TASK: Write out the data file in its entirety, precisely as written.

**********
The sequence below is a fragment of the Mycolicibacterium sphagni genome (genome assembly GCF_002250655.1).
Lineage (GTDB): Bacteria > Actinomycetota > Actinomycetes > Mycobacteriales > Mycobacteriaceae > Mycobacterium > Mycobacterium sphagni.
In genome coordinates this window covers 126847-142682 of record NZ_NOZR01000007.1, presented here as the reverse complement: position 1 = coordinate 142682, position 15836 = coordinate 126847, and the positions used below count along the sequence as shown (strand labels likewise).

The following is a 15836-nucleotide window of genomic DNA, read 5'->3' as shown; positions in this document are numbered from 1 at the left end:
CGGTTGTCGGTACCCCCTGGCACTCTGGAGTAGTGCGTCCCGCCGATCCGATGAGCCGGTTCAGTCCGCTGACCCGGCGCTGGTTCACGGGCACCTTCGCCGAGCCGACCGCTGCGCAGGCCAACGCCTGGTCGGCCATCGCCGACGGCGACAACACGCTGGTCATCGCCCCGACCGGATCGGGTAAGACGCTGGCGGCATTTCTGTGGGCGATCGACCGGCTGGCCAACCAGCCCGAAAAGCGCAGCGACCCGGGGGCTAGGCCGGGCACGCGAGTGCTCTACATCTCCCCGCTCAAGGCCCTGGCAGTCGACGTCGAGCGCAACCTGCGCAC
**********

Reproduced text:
The sequence below is a fragment of the Mycolicibacterium sphagni genome (genome assembly GCF_002250655.1).
Lineage (GTDB): Bacteria > Actinomycetota > Actinomycetes > Mycobacteriales > Mycobacteriaceae > Mycobacterium > Mycobacterium sphagni.
In genome coordinates this window covers 126847-142682 of record NZ_NOZR01000007.1, presented here as the reverse complement: position 1 = coordinate 142682, position 15836 = coordinate 126847, and the positions used below count along the sequence as shown (strand labels likewise).

The following is a 15836-nucleotide window of genomic DNA, read 5'->3' as shown; positions in this document are numbered from 1 at the left end:
CGGTTGTCGGTACCCCCTGGCACTCTGGAGTAGTGCGTCCCGCCGATCCGATGAGCCGGTTCAGTCCGCTGACCCGGCGCTGGTTCACGGGCACCTTCGCCGAGCCGACCGCTGCGCAGGCCAACGCCTGGTCGGCCATCGCCGACGGCGACAACACGCTGGTCATCGCCCCGACCGGATCGGGTAAGACGCTGGCGGCATTTCTGTGGGCGATCGACCGGCTGGCCAACCAGCCCGAAAAGCGCAGCGACCCGGGGGCTAGGCCGGGCACGCGAGTGCTCTACATCTCCCCGCTCAAGGCCCTGGCAGTCGACGTCGAGCGCAACCTGCGCAC